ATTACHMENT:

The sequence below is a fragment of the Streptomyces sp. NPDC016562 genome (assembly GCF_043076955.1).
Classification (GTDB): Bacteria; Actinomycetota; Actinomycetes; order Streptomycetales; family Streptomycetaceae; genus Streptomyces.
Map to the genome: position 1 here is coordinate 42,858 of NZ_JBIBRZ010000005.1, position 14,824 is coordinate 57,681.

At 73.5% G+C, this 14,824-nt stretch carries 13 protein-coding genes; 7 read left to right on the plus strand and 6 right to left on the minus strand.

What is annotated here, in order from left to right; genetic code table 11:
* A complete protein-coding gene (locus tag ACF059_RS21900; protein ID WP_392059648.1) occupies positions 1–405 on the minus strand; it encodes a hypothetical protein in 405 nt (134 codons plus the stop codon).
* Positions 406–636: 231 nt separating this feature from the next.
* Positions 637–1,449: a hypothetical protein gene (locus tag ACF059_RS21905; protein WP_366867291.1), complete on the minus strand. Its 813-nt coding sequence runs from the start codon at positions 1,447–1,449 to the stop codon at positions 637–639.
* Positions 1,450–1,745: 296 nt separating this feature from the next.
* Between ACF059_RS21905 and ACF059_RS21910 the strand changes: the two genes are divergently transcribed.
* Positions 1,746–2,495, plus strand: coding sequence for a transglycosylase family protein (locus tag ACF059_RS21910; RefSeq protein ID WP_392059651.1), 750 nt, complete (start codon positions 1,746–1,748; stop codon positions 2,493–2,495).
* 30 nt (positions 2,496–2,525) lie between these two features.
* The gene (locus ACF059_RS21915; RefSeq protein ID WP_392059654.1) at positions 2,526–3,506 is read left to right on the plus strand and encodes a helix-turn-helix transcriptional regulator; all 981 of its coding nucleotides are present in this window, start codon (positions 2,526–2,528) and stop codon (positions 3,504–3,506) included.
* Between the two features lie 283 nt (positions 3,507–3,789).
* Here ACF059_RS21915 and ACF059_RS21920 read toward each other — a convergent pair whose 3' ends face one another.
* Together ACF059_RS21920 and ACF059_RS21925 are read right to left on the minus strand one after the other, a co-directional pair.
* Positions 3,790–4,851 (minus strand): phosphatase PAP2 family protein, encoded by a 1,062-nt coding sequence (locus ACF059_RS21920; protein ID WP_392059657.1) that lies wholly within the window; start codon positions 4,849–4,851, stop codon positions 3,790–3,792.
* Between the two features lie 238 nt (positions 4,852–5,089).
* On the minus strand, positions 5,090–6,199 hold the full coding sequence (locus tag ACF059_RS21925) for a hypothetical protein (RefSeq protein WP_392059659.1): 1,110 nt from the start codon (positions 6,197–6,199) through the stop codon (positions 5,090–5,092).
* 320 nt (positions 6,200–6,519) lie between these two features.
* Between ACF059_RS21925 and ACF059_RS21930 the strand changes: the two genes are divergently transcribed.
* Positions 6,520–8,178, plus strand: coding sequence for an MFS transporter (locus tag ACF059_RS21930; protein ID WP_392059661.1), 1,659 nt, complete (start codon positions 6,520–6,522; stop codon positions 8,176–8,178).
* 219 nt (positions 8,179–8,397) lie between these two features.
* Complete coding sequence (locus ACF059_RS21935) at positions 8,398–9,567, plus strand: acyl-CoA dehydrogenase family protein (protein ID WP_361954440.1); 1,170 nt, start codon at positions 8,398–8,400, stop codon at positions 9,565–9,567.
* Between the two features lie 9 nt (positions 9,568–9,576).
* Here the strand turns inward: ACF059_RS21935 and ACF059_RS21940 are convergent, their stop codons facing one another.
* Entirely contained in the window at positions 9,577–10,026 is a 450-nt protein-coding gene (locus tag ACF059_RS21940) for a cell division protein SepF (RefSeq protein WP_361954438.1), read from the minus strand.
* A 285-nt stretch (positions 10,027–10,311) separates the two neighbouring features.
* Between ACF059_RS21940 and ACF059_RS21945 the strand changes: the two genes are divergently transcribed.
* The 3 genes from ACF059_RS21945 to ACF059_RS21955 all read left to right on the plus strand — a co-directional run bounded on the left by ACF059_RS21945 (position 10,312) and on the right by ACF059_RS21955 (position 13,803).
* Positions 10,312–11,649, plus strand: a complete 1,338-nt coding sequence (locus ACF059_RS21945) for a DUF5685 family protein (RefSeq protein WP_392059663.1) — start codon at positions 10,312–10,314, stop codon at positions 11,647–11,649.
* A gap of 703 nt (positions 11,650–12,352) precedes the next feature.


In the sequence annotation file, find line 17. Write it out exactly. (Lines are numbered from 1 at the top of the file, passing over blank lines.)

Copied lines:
* Positions 3,790–4,851 (minus strand): phosphatase PAP2 family protein, encoded by a 1,062-nt coding sequence (locus ACF059_RS21920; protein ID WP_392059657.1) that lies wholly within the window; start codon positions 4,849–4,851, stop codon positions 3,790–3,792.